Now that the "Real World" season is over, Mr. Shandis believes that I'm no longer pulling my admittedly considerable weight around the Big Empire. "Hey you," he said to me, "What do you think this is, the blankety-blank... charity...er... place?" So, there you have, mes amis, the eloquent reason I am now reviewing "Holiday Vaudeville", as performed by the South Suburban Theatre Company in Littleton, Colorado. "Holiday Vaudeville" was rumored to be "a musical romp celebrating the holidays." This romp also promised free refreshments, so I agreed to attend the show. (Don't get your hopes up about the snacks, gang; all you get is some storebought cookies with colored sprinkles, soda pop, and some coffee with crappy nondairy creamer. Oh, and some mints. My coffee cup leaked.)
Basically, the Annex Theatre is a small multi-purpose room populated with the vinyl chairs common in church basements. The night my husband, our friend Rocky, and I saw "Holiday Vaudeville", the room filled quickly. (An aside here, sweeties. This particular community theatre production was not my first choice. The other choice, "Dad's Christmas Miracle" at the Festival Playhouse in Arvada, had sold out. And here I was, in another community theatre teeming with enthusiastic patrons. Who knew that the Denver metro area was such a community theatre mecca?) The room was chock-a-block full of suburbanites in holiday sweaters, ranging in age from the Sunset Magazine crowd to the Modern Maturity crowd. The few young people obviously knew someone in the show.
I knew we were in for it when Jerry "Crazy Eyes" Schell lisped to the crowd, "The holidays make us feel a little jolly... a little silly perhaps." My fear increased when the ensemble invaded the already cramped audience singing, "We Need a Little Christmas." My fear turned to bitter ire when audience members on the edges received candy canes while those of us sitting towards the center got zip diddley-squat. And, that's not the only downside of sitting in the middle- more about that later, folks.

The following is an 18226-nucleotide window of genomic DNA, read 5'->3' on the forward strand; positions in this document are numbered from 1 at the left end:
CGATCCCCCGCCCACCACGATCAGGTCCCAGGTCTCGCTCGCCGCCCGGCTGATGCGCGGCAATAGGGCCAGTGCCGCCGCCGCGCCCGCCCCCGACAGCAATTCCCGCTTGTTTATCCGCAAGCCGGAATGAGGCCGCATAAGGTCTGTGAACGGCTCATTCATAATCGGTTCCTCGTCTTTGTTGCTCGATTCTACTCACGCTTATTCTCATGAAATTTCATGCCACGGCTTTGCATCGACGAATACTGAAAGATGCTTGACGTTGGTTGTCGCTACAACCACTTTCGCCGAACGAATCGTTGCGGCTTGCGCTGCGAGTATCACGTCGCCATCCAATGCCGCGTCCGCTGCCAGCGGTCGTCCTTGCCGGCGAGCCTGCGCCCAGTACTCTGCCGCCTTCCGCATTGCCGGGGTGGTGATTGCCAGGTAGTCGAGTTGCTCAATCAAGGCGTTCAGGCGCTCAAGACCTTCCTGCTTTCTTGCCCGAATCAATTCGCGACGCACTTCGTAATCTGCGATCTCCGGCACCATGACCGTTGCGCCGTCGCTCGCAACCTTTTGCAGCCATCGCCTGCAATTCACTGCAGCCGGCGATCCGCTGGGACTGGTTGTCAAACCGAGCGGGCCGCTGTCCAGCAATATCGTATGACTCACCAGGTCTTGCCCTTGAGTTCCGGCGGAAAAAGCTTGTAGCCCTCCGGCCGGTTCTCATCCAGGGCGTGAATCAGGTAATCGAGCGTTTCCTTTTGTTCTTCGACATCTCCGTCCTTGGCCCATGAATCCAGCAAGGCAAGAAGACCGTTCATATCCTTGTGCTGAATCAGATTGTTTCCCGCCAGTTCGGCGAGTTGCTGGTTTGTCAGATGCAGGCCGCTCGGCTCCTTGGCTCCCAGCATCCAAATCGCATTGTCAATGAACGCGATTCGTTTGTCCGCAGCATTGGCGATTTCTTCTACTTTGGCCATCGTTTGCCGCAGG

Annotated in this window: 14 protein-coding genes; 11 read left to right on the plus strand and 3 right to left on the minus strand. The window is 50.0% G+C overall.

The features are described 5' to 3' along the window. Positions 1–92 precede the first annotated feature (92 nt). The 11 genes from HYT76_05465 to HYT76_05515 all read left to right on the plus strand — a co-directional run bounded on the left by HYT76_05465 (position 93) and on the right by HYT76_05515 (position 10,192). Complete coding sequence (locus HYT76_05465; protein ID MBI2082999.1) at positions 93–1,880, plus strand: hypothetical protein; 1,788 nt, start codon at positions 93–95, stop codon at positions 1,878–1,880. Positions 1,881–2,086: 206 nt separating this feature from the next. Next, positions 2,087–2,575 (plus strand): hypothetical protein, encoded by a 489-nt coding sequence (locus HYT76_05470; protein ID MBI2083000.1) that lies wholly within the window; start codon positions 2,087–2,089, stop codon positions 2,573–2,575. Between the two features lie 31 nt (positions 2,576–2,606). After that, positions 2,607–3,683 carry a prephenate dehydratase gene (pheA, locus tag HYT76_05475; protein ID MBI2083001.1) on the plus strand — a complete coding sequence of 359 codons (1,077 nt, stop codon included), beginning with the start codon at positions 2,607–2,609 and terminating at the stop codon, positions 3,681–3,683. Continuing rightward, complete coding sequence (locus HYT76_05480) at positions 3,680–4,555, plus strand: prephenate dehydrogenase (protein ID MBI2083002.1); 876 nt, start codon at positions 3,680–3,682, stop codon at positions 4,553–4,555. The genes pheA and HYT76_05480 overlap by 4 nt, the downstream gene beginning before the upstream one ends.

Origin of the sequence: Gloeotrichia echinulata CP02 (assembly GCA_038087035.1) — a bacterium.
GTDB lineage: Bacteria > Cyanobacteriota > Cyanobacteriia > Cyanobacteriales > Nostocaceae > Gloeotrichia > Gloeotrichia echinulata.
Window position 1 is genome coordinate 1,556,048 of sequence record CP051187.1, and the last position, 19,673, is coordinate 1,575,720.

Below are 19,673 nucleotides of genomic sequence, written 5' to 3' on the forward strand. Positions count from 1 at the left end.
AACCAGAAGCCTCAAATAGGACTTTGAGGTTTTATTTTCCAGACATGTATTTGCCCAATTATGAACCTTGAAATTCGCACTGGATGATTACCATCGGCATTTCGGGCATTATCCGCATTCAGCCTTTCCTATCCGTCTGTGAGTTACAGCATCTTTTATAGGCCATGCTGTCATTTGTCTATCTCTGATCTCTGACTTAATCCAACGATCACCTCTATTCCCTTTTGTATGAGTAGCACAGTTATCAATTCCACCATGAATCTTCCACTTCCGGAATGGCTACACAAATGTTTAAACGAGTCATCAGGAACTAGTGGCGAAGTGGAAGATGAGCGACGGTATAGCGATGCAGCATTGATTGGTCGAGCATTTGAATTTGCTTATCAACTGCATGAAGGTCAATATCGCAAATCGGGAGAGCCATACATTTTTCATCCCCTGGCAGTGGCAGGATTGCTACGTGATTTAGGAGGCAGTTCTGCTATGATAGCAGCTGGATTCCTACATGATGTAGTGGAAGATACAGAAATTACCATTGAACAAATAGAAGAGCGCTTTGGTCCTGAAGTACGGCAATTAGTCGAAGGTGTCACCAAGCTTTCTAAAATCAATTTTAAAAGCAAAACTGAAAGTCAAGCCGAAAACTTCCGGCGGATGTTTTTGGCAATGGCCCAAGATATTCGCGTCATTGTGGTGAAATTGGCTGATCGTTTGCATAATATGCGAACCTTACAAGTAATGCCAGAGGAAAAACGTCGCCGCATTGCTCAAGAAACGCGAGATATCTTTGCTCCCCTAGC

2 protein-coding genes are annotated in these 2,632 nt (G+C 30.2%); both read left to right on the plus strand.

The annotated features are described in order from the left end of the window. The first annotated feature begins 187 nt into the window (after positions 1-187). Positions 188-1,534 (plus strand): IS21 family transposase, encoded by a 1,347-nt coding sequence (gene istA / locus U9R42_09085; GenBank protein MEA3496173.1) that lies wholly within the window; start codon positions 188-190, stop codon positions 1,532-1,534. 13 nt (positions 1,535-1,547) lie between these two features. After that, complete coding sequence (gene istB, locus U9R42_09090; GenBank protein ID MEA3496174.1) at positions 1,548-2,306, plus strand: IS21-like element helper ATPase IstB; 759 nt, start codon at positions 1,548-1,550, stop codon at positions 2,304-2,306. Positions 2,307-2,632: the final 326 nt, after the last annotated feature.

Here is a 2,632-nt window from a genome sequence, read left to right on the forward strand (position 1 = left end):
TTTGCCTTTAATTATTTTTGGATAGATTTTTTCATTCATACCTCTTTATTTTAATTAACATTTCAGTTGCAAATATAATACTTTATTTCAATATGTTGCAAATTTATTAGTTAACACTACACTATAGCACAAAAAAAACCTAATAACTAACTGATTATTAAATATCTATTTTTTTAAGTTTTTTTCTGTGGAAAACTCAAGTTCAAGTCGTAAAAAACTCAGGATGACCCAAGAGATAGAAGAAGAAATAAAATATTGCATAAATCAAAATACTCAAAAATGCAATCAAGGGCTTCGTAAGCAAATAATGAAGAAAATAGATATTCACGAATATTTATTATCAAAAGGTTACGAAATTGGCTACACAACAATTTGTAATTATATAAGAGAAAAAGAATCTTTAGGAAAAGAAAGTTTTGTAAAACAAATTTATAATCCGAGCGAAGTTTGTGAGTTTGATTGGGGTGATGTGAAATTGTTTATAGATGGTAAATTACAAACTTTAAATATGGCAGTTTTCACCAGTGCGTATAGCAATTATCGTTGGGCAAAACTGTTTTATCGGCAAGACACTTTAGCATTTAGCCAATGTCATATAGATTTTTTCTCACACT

But, the first half of "Holiday Vaudeville" turned out to be cheesily satisfying, if only because it revealed Yuletide's Dark Side. In "Holly Jolly Christmas Trees", the audience was treated to a wiggling sort of jig perfomed by two people (Michelle Girard and John Gerlick) in tree costumes. The absurdity of these quivering spongy green cones singing actually made the Filthy Critic guffaw. And, the first clue that all was not well in this winter wonderland arrived when a hatchet-wielding Kathy Schell threatened the spastic conifers. Subsequent numbers portrayed infidelity with a snowman, a Rudolph with scoliosis, elfin bulimia, disgruntled dwarf labor, and sexual harassment at the North Pole. In "A Day in the Country," I could see the scheming sparkle in Kathy Schell's eyes as she plotted her infidelity with a snowman, even before her hubby Bjorn "Frankenstein's Monster" Thorstad left the sleigh. She just couldn't wait for Bjorn to skedaddle, so she and Frosty could make snow angels! Tim Moore, who portrayed the bingeing and purging elf in "Candy," was a favorite among the Filthy Critic, Rocky, and myself. I think I liked him because he reminded me of my favorite Lifetime special, "The World's Most Perfect Little Girl." The least favorite spot for all of us was the dwarf spectacular, "Hardrock, Coco, and Joe." Even the kids in the audience didn't buy it; I distinctly heard one announce with scorn, "That was silly."